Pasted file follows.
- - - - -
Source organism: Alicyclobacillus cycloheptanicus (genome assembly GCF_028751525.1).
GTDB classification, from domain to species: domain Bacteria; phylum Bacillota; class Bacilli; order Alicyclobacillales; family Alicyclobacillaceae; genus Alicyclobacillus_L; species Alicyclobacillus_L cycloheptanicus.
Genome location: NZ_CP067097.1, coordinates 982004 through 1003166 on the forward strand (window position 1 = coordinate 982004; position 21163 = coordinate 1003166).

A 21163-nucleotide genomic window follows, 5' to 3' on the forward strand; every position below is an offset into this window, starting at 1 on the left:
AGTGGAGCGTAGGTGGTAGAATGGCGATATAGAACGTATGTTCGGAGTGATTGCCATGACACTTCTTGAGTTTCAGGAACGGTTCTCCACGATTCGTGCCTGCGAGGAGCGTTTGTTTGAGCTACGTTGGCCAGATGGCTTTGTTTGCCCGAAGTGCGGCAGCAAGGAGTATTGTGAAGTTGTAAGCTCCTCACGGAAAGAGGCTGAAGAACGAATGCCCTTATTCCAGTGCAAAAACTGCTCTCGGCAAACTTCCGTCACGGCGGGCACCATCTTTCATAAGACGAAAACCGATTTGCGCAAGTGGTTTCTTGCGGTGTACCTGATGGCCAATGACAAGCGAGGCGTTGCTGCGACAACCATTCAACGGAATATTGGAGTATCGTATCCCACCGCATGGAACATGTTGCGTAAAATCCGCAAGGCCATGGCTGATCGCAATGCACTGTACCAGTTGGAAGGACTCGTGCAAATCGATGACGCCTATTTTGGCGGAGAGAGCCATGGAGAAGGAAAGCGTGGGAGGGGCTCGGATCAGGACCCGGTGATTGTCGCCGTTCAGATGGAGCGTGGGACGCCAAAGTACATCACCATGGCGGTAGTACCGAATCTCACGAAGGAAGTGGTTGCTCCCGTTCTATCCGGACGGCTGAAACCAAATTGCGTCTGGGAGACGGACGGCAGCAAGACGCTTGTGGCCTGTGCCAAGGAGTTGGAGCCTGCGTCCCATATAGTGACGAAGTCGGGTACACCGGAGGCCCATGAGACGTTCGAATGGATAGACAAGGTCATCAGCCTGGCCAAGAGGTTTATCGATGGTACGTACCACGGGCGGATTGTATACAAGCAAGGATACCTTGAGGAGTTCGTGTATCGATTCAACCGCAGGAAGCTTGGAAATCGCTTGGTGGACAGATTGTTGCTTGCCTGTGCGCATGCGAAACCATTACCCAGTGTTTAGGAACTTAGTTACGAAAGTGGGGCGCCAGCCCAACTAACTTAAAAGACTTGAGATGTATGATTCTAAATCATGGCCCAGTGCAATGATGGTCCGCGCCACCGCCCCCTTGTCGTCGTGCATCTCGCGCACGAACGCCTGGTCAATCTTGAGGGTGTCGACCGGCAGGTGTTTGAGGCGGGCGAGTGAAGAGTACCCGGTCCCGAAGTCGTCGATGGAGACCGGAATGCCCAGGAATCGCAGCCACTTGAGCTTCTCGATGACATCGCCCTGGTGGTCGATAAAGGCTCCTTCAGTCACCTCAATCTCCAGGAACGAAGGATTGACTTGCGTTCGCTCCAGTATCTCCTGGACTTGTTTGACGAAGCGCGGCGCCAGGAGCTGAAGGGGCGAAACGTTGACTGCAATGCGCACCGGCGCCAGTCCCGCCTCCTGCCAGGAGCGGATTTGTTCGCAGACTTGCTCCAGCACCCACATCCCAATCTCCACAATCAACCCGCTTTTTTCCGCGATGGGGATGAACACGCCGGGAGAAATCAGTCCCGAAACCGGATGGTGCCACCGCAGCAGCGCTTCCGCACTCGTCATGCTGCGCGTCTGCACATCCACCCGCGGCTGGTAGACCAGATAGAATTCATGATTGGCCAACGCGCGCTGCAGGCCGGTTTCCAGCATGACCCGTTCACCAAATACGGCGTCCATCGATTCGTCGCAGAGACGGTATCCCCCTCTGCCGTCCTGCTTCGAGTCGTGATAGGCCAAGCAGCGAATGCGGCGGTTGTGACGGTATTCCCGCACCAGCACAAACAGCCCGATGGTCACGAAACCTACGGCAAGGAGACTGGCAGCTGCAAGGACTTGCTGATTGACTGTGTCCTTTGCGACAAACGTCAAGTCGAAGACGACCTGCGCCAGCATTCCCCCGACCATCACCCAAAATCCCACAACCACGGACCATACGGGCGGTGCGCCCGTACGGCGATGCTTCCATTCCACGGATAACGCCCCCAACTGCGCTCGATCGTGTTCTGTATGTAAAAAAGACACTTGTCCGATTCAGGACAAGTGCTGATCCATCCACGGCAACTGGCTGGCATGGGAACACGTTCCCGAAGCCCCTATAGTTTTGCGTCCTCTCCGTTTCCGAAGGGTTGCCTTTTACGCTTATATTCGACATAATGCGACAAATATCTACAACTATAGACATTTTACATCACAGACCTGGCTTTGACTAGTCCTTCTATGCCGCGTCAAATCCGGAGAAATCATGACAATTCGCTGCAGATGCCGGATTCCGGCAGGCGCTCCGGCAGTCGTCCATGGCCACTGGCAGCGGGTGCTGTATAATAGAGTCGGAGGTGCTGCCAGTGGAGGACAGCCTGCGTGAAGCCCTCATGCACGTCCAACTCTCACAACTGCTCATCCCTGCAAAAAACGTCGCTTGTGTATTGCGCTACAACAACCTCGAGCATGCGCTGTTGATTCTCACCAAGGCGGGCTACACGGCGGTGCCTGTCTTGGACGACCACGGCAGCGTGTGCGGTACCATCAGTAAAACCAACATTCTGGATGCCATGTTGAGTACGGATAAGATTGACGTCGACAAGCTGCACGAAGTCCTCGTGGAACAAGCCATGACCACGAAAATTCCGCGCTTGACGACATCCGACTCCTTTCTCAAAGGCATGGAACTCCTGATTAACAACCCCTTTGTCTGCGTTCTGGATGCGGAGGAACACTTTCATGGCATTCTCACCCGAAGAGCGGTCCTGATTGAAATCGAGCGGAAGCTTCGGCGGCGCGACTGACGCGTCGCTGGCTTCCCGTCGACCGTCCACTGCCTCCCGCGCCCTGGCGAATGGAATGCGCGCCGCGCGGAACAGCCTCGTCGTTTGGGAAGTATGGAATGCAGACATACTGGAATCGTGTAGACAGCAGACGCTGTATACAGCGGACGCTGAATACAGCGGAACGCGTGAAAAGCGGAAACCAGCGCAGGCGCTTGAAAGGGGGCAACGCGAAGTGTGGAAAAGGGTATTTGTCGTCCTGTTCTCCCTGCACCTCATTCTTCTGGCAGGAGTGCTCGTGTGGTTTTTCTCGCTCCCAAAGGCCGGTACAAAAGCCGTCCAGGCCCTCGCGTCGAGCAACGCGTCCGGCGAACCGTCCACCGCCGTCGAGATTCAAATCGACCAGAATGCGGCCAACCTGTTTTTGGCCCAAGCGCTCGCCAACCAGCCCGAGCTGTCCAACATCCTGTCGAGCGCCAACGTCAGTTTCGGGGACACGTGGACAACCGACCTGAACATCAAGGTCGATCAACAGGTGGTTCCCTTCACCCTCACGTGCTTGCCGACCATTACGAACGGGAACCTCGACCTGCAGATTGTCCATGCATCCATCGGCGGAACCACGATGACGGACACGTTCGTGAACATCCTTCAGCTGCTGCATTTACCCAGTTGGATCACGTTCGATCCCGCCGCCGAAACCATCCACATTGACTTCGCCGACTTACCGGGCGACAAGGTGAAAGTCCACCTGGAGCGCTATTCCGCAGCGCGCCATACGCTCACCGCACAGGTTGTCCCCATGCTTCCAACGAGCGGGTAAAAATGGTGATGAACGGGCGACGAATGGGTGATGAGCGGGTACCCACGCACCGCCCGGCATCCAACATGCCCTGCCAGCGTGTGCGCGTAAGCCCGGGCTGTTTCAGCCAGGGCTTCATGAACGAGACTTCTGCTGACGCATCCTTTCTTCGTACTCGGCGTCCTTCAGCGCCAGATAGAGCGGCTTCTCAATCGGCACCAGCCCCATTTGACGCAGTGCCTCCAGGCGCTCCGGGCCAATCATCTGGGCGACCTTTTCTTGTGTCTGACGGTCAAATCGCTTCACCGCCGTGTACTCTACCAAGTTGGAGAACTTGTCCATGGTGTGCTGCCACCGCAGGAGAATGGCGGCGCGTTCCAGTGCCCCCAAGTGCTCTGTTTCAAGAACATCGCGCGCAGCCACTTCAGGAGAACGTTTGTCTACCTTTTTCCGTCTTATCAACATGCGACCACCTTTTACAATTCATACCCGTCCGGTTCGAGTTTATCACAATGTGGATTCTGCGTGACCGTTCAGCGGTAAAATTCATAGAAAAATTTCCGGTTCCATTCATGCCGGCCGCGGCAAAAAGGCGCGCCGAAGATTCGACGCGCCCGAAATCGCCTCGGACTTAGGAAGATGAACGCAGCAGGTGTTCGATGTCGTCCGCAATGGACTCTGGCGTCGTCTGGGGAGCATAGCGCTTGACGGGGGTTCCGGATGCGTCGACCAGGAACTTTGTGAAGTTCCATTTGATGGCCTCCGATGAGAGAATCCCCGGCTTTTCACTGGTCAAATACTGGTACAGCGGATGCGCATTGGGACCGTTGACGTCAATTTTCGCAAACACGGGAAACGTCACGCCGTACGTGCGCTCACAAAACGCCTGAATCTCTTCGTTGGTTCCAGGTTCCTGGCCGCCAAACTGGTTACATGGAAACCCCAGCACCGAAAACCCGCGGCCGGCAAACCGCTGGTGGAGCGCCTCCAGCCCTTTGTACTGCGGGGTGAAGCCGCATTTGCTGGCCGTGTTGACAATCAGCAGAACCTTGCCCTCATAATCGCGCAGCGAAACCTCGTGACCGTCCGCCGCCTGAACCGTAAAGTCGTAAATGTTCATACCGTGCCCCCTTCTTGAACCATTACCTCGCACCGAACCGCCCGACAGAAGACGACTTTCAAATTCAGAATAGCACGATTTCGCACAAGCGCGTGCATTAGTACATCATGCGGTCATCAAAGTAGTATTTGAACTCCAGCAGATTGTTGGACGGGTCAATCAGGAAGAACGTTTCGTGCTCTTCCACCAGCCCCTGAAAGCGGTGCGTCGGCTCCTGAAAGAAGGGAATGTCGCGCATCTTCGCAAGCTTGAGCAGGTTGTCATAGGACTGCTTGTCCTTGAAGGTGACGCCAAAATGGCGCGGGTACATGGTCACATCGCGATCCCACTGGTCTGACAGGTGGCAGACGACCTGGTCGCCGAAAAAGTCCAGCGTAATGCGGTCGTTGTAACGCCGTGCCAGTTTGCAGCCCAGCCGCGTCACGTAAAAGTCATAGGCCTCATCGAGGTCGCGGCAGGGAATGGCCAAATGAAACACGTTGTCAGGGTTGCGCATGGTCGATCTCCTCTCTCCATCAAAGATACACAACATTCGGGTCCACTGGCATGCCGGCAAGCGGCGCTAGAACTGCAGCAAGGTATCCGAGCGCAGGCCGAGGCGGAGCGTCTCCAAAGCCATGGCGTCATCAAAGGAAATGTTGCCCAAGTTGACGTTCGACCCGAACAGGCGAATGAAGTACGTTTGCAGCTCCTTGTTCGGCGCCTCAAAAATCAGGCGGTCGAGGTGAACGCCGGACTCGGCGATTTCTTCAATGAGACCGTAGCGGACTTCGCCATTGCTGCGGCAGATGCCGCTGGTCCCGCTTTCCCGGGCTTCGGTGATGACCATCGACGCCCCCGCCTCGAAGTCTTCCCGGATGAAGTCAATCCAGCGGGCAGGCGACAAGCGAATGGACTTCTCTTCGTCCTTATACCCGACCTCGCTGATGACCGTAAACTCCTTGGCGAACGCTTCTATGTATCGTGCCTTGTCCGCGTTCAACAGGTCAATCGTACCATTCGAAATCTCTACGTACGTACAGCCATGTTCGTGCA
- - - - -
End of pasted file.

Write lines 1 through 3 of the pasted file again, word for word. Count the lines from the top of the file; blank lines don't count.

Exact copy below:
Source organism: Alicyclobacillus cycloheptanicus (genome assembly GCF_028751525.1).
GTDB classification, from domain to species: domain Bacteria; phylum Bacillota; class Bacilli; order Alicyclobacillales; family Alicyclobacillaceae; genus Alicyclobacillus_L; species Alicyclobacillus_L cycloheptanicus.
Genome location: NZ_CP067097.1, coordinates 982004 through 1003166 on the forward strand (window position 1 = coordinate 982004; position 21163 = coordinate 1003166).